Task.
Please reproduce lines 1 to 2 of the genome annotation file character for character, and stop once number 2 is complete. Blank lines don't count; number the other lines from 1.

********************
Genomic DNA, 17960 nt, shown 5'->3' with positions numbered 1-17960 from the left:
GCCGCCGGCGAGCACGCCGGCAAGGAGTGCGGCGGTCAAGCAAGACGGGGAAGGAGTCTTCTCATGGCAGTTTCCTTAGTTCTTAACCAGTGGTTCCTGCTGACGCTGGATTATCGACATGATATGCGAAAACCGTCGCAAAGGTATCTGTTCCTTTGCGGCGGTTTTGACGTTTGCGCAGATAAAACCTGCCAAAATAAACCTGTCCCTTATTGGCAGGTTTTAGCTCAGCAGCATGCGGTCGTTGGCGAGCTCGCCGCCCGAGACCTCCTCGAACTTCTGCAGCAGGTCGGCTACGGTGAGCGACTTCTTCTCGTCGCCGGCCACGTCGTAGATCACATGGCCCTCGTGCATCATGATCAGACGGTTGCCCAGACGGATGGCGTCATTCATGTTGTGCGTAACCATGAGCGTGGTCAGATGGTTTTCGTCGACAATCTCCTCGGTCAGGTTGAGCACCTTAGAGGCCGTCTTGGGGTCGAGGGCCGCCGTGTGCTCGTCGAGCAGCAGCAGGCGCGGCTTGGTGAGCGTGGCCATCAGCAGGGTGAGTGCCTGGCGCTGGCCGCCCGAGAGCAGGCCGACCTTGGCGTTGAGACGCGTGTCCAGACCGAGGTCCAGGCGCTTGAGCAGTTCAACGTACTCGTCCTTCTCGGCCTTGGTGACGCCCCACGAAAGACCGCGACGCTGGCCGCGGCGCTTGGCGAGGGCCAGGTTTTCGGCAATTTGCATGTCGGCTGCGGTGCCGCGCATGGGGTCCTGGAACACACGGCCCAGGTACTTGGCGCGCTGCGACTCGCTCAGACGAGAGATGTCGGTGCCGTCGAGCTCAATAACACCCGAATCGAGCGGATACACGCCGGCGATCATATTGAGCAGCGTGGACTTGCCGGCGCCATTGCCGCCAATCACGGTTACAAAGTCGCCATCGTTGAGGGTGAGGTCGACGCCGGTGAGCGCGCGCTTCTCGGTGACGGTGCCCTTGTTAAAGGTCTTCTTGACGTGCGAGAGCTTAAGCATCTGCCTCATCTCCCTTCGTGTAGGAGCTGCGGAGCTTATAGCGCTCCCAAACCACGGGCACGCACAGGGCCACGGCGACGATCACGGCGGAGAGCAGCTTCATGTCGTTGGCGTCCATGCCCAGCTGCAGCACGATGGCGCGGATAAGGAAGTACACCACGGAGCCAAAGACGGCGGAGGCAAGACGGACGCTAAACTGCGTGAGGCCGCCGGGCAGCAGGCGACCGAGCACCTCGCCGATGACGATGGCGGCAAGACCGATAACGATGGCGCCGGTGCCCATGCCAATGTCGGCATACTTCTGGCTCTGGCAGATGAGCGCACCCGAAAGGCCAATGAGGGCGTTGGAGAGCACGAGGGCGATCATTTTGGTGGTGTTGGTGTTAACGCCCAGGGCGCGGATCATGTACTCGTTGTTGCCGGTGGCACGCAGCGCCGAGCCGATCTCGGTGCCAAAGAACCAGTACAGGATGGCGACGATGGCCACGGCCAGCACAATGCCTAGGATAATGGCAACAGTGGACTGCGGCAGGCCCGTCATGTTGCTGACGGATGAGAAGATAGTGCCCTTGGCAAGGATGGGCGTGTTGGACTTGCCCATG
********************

Genomic DNA, 17960 nt, shown 5'->3' with positions numbered 1-17960 from the left:
GCCGCCGGCGAGCACGCCGGCAAGGAGTGCGGCGGTCAAGCAAGACGGGGAAGGAGTCTTCTCATGGCAGTTTCCTTAGTTCTTAACCAGTGGTTCCTGCTGACGCTGGATTATCGACATGATATGCGAAAACCGTCGCAAAGGTATCTGTTCCTTTGCGGCGGTTTTGACGTTTGCGCAGATAAAACCTGCCAAAATAAACCTGTCCCTTATTGGCAGGTTTTAGCTCAGCAGCATGCGGTCGTTGGCGAGCTCGCCGCCCGAGACCTCCTCGAACTTCTGCAGCAGGTCGGCTACGGTGAGCGACTTCTTCTCGTCGCCGGCCACGTCGTAGATCACATGGCCCTCGTGCATCATGATCAGACGGTTGCCCAGACGGATGGCGTCATTCATGTTGTGCGTAACCATGAGCGTGGTCAGATGGTTTTCGTCGACAATCTCCTCGGTCAGGTTGAGCACCTTAGAGGCCGTCTTGGGGTCGAGGGCCGCCGTGTGCTCGTCGAGCAGCAGCAGGCGCGGCTTGGTGAGCGTGGCCATCAGCAGGGTGAGTGCCTGGCGCTGGCCGCCCGAGAGCAGGCCGACCTTGGCGTTGAGACGCGTGTCCAGACCGAGGTCCAGGCGCTTGAGCAGTTCAACGTACTCGTCCTTCTCGGCCTTGGTGACGCCCCACGAAAGACCGCGACGCTGGCCGCGGCGCTTGGCGAGGGCCAGGTTTTCGGCAATTTGCATGTCGGCTGCGGTGCCGCGCATGGGGTCCTGGAACACACGGCCCAGGTACTTGGCGCGCTGCGACTCGCTCAGACGAGAGATGTCGGTGCCGTCGAGCTCAATAACACCCGAATCGAGCGGATACACGCCGGCGATCATATTGAGCAGCGTGGACTTGCCGGCGCCATTGCCGCCAATCACGGTTACAAAGTCGCCATCGTTGAGGGTGAGGTCGACGCCGGTGAGCGCGCGCTTCTCGGTGACGGTGCCCTTGTTAAAGGTCTTCTTGACGTGCGAGAGCTTAAGCATCTGCCTCATCTCCCTTCGTGTAGGAGCTGCGGAGCTTATAGCGCTCCCAAACCACGGGCACGCACAGGGCCACGGCGACGATCACGGCGGAGAGCAGCTTCATGTCGTTGGCGTCCATGCCCAGCTGCAGCACGATGGCGCGGATAAGGAAGTACACCACGGAGCCAAAGACGGCGGAGGCAAGACGGACGCTAAACTGCGTGAGGCCGCCGGGCAGCAGGCGACCGAGCACCTCGCCGATGACGATGGCGGCAAGACCGATAACGATGGCGCCGGTGCCCATGCCAATGTCGGCATACTTCTGGCTCTGGCAGATGAGCGCACCCGAAAGGCCAATGAGGGCGTTGGAGAGCACGAGGGCGATCATTTTGGTGGTGTTGGTGTTAACGCCCAGGGCGCGGATCATGTACTCGTTGTTGCCGGTGGCACGCAGCGCCGAGCCGATCTCGGTGCCAAAGAACCAGTACAGGATGGCGACGATGGCCACGGCCAGCACAATGCCTAGGATAATGGCAACAGTGGACTGCGGCAGGCCCGTCATGTTGCTGACGGATGAGAAGATAGTGCCCTTGGCAAGGATGGGCGTGTTGGACTTGCCCATG